Glass half empty of an appreciative view

Share this:

What we see in life has to do with they way we view life. A view is a shortcut to a perspective and a way we look at our world represents how we relate to our world.glass half, full, empty, Appreciative Inquiry

The glass half full or glass half empty presents a shortcut perspective of the pessimist view or optimist view, respectively.  In this shortcut people look at a glass that is 50% of liquid.  Typically, one of two perspectives comes out:

  • Person A claims the glass is half full.
  • Person B claims the glass is half empty.

From each statement we infer their outlook or perspective as half full represents the optimist view or half empty represents a pessimist view. From the shortcut two perspectives emerge:

  1. Half full. Halcyon days ahead, things look bright.
  2. Half empty. Storm clouds on horizon, things not quite right.

Appreciative Inquiry takes us beyond the shortcut of these two views.

Full of Possibility

With an appreciative mindset the glass is neither half full nor half empty. The glass is full: half full of air and half full of liquid.

Words create worlds.  That saying presents an example of the constructionist principle and highlights the language we choose as a direct lead to forward interpretation. The words chosen present a fateful direction.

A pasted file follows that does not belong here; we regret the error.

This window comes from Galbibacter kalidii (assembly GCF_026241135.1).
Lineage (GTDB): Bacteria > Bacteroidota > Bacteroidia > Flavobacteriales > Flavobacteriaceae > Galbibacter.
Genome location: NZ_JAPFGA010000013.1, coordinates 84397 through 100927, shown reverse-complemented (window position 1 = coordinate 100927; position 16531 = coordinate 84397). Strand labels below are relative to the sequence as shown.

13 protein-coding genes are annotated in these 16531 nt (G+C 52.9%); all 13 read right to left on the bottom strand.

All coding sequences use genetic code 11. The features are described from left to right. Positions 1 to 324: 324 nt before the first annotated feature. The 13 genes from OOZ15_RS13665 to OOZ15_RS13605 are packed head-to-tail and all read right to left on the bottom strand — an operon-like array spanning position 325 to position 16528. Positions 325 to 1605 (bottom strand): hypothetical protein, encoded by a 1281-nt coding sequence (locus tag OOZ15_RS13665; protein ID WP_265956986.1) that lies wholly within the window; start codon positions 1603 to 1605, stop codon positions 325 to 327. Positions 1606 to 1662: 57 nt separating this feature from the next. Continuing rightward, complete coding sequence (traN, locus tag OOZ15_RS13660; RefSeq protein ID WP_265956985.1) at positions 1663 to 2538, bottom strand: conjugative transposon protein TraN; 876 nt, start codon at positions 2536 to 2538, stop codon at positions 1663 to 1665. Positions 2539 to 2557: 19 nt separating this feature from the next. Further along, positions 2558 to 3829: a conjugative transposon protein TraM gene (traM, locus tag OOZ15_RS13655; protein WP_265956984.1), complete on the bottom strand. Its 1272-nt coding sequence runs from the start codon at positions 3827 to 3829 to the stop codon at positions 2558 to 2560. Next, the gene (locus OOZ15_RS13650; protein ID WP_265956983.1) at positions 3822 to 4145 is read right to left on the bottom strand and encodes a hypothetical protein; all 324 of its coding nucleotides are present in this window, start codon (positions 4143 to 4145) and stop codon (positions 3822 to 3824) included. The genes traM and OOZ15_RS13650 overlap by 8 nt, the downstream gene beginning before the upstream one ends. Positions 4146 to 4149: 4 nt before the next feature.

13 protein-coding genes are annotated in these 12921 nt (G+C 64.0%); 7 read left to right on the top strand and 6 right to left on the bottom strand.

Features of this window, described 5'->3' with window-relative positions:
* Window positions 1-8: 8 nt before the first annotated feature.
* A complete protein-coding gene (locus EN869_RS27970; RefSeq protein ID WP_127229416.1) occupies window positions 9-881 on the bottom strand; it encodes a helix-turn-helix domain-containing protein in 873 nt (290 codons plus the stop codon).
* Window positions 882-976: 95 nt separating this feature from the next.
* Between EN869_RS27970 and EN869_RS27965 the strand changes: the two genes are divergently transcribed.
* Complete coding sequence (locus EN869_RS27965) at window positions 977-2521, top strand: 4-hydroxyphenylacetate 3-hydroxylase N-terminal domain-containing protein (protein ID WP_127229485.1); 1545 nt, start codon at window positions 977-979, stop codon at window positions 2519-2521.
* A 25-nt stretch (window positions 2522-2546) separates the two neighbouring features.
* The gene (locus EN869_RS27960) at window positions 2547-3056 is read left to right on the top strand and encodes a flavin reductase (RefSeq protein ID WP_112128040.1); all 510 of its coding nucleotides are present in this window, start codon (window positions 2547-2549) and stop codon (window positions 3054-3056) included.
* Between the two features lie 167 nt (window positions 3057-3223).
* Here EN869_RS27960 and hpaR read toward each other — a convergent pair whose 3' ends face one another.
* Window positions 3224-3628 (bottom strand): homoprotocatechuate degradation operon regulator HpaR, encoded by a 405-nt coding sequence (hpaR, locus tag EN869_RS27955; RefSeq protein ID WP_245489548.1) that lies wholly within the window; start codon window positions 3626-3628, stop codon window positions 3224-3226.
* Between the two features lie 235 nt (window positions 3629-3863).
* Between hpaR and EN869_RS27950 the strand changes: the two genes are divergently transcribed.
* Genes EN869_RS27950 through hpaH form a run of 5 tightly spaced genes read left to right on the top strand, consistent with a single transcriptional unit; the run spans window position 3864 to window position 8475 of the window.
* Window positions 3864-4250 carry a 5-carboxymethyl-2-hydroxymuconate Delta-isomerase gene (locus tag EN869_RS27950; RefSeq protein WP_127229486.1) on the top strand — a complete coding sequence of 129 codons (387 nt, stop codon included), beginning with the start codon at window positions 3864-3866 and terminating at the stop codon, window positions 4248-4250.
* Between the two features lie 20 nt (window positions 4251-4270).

Contrasting Models for Organization Change

Problem-Solving ApproachAppreciative Inquiry
Basic Assumption: an organization is a problem to be solvedBasic Assumption: an organization is a mystery to be embraced
Identification of the problemAppreciating and valuing the best of what is
Analysis of causesEnvisioning what might be
Analysis of possible solutionsDialoguing what should be
Action planningInnovating what will be

Language directly impacts our interpretation of experience.

Next time someone offers the half empty/half full shortcut, offer an alternative view that the glass is full and see where the conversation leads.

Two further sources:
Appreciative Inquiry, David Cooperrider, Diana Whitney, Amanda Trosten-Bloom, Power of Appreciative Inquiry, Guide, Positive Change, Toby ElwinAppreciative Inquiry, Toby Elwin, Robyn Stratton Berkessel, AI, change management

Leave a Reply

Your email address will not be published.

You may use these HTML tags and attributes: <a href="" title=""> <abbr title=""> <acronym title=""> <b> <blockquote cite=""> <cite> <code> <del datetime=""> <em> <i> <q cite=""> <strike> <strong>

CommentLuv badge

This blog uses premium CommentLuv which allows you to put your keywords with your name if you have had 3 approved comments. Use your real name and then @ your keywords (maximum of 2)